Jenkins’ love for his characters and a place and time long gone glows with warmth and radiance in this intoxicating slow-burner.
Dir. Barry Jenkins
2018 | USA | Drama/Romance | 119 mins | 2.00:1 | English
M18 (passed clean) for language and some sexual content
Cast: KiKi Layne, Stephan James, Regina King
Plot: A young woman embraces her pregnancy while she and her family set out to prove her childhood friend and lover innocent of a crime he didn’t commit.
Awards: Won 1 Oscar – Best Supporting Actress. Nom. for 2 Oscars – Best Adapted Screenplay, Best Original Score
Distributor: Sony Pictures
Subject Matter: Moderate
Narrative Style: Straightforward
Pace: Slightly Slow
Audience Type: Slightly Arthouse
(Reviewed at Singapore Film Society screening)
With his third feature, writer-director Barry Jenkins has very much solidified his status as an emerging voice of independent American cinema, notably his compassionate rendering of the African-American experience for the big screen.
His Oscar-winning Moonlight (2016)—who could forget the fiasco surrounding the announcement of the 2017 Best Picture winner—remains a modern touchstone. While his follow-up, If Beale Street Could Talk, is nowhere near as buzzy or talked-about, I’m of the opinion that it is the more accomplished film.
One could say that it is more precise and calculated, but what struck me most about Beale Street is its rigourous self-containment—that it does not accept any other world or reality except that of the protagonists.
Peter Debruge of ‘Variety’ was spot-on when he remarked, “The movie quotes [James] Baldwin as saying, “every black person born in America was born on Beale Street,” but this one may as well be located inside a snow globe.”
This ‘snow globe’ effect is obvious from the get-go, and in fact the heightened sense of place and time (the Harlem of 1970s, now long gone), and Jenkins’ passionate love for his characters glow with warmth and radiance, operating like an intoxicating slow-burner.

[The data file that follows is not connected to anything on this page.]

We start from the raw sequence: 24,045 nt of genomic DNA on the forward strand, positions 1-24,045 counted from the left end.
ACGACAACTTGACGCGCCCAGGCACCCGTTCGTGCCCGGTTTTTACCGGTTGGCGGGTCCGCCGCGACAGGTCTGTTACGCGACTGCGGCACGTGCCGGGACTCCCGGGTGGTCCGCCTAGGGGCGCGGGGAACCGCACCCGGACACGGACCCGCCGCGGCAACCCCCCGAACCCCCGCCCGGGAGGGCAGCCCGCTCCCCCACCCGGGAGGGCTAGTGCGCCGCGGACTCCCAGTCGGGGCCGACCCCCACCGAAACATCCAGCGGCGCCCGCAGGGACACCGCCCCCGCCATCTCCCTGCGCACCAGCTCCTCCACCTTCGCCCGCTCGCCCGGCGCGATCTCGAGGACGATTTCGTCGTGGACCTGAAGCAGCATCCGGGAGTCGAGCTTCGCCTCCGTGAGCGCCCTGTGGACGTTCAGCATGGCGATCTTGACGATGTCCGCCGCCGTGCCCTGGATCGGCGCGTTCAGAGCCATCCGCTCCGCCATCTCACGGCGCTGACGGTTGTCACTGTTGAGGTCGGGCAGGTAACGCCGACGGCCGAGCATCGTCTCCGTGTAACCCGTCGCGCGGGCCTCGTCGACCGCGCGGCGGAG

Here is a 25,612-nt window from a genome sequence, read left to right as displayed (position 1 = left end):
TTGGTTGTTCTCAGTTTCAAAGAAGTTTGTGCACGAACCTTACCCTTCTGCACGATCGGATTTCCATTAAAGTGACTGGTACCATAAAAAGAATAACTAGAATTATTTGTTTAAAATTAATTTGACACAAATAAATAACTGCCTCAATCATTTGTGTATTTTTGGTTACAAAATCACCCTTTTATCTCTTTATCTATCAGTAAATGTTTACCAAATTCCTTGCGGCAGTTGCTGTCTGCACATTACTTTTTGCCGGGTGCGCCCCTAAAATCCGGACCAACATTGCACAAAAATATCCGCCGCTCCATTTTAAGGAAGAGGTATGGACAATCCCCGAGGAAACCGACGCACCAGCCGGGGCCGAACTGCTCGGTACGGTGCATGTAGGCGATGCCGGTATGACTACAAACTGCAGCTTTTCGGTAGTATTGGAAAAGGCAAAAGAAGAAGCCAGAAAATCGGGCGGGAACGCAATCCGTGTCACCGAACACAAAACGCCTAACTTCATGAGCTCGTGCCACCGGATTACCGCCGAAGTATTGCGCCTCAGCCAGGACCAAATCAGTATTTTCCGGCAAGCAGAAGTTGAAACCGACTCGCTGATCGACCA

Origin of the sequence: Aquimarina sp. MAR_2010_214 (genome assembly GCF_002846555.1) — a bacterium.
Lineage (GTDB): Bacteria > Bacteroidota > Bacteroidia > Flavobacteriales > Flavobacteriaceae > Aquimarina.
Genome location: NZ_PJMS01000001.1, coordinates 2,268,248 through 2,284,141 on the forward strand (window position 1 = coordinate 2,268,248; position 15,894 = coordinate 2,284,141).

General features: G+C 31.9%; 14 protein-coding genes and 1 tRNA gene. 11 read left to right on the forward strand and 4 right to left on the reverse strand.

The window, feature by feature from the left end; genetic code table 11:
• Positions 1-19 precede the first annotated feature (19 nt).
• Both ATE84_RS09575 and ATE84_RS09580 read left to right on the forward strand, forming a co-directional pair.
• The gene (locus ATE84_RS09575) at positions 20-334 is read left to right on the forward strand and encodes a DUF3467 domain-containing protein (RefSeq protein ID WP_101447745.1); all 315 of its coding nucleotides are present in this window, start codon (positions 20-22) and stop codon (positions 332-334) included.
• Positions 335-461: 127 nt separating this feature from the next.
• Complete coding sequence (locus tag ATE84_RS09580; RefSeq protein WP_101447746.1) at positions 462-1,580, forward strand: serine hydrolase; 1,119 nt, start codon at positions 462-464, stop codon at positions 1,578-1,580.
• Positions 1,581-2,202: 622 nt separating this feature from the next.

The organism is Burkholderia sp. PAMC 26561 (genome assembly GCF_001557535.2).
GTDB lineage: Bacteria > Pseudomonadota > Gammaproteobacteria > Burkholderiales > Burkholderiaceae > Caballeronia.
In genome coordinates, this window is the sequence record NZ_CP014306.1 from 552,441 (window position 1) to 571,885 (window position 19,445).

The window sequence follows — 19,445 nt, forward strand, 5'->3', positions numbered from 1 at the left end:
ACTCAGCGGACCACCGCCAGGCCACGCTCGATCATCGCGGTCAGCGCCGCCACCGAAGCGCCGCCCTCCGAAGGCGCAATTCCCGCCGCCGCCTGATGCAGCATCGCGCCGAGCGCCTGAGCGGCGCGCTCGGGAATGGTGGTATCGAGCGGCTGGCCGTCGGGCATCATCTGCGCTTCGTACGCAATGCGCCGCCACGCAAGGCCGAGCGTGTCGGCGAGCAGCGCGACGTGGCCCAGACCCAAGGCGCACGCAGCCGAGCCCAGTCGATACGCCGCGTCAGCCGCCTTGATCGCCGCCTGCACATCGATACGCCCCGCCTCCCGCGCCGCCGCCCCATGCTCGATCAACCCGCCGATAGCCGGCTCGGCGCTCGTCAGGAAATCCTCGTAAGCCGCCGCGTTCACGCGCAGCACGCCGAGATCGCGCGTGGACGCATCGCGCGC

“I don’t want to sound foolish, but remember love is what brought you here. And if you’ve trusted love this far, don’t panic now. Trust it all the way.”
Adapted from the novel by Baldwin, Beale Street is a love story that is also a tragedy of sorts: a young black man and woman fall in love, but because of deep-seated racial hate, the man, painfully awaiting trial, is kept behind bars after being accused of raping a stranger. Their love is pure, consummated even, and Jenkins wants us to know that nothing can separate the couple, no matter how trying.
The performances by the two leads, KiKi Layne and Stephan James, are quietly powerful in their despair, while the supporting cast do great work, particularly in an early sequence involving the couple’s respective parents as they come to terms with an unexpected piece of news.
Much of why Beale Street works so well for me is its extraordinary original score by Nicholas Britell, which I would describe as similar in essence to Carter Burwell’s work for Carol (2015), with strains of Bernard Hermann’s Taxi Driver (1976).
The allusion to Todd Haynes’ film here is no coincidence because like Carol, Beale Street is about that ‘impossible’ love—the constant longing for the other, and the wishing that perhaps in another time and reality, there would be less discrimination and hate.